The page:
Variegated Plants

Variegated Plants

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Variegated plants can have different colored areas in their leaves, and sometimes the stems, branches and even seeds can be variegated too. The variation in leaf color happens when there is a lack of the green pigment chlorophyll in some of the plant cells; usually the result of a cell mutation (mistake), and this can be inherited or occur randomly. Many leaves have white or non-green veins, causing the leaf to appear variegated. The variation of leaves can also be caused by the reflection of light from the leaf surface.

Variegated plants need to be cared for properly, and they tend to grow at a slower rate than other plants. Since variegated plants do not produce as much chlorophyll, this prevents them from converting sunlight into sugar and thus they grow at a slower rate. Each variegated plant has a different genetic code, so one variegated plant may grow faster than the other. To grow a healthy variegated plant you have to make sure not to leave it directly into the sun the whole day. Location is very important, so provide shade at the hottest time of day.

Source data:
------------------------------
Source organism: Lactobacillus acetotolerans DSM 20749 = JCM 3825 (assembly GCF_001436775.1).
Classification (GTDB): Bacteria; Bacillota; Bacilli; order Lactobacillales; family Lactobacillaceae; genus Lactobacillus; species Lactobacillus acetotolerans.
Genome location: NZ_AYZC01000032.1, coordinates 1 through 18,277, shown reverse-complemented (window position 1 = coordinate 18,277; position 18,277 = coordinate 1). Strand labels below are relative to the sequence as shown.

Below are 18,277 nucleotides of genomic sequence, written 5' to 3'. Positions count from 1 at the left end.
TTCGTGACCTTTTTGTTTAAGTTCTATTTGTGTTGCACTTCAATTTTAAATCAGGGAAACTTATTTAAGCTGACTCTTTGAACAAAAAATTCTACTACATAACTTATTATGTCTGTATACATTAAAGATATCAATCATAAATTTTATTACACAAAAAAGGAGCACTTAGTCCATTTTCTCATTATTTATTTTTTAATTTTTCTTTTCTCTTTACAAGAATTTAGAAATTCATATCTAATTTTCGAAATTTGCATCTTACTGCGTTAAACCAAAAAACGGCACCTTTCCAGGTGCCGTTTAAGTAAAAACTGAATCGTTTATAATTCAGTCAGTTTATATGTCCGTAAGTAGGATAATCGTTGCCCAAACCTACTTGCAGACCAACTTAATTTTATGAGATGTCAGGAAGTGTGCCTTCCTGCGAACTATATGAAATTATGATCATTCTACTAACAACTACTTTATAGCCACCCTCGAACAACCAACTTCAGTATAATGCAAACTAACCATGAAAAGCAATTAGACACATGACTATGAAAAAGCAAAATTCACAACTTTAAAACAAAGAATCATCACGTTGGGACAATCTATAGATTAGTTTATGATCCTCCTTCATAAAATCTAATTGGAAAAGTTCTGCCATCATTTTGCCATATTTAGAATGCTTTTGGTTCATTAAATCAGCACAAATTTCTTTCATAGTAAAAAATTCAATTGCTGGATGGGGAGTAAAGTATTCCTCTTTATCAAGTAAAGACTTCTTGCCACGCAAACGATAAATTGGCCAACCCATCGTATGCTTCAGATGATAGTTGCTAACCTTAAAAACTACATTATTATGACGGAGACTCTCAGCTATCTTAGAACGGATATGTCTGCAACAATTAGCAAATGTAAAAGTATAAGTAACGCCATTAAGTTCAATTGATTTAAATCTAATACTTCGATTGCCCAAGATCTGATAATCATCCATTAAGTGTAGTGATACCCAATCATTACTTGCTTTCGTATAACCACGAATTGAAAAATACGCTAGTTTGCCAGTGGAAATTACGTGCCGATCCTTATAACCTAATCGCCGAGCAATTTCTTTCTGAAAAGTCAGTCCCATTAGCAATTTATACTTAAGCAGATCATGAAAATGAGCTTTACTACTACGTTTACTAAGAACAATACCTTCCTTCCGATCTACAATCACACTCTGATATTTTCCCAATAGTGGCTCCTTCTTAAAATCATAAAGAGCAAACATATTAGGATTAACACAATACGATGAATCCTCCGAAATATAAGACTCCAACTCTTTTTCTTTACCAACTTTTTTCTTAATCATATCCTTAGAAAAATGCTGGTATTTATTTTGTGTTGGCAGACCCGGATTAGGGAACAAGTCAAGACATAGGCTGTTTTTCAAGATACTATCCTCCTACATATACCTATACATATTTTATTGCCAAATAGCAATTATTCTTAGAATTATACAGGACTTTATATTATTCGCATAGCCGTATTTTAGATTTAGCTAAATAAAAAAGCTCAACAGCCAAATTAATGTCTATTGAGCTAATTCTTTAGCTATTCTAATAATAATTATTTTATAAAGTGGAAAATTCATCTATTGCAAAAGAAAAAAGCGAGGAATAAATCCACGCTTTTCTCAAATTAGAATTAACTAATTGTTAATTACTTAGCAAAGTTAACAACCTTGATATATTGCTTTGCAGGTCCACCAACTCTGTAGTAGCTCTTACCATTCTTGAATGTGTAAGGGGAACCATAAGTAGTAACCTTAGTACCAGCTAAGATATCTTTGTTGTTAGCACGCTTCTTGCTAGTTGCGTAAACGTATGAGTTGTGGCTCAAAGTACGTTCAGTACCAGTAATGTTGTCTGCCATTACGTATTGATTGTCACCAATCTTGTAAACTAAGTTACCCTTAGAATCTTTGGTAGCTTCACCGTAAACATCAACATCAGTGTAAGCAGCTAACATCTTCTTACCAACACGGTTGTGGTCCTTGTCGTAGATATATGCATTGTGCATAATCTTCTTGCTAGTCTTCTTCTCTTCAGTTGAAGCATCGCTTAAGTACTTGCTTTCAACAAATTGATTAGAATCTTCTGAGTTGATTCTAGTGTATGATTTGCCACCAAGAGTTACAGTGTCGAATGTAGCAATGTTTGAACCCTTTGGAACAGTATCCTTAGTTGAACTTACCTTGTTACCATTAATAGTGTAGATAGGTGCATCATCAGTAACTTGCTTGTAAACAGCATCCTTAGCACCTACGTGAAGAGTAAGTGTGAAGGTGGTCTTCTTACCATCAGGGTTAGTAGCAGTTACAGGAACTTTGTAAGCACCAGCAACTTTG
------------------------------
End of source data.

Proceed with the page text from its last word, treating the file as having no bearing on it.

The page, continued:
Gardeners tend to appreciate the uniqueness and rarity of variegated plants. There are many grasses to choose from that come in striking and dynamic variegated colors. The Evergold Sedge Grass has sunny cream-colored striped leaves that will certainly be a focal point in your yard. If you want brilliant color, the Fireworks Grass puts on a colorful display wherever it is planted.

A great plant that adds interest to a shaded area is the hosta. They come in many variegated colors and are easy to grow. Hostas are usually referred to as 'shade-tolerant' plants, meaning they will grow in shade or partial shade, but some hostas may need some sun to perform their best. Variegated plants are now available in annuals, grasses, hostas, perennials, shrubs, vines and trees.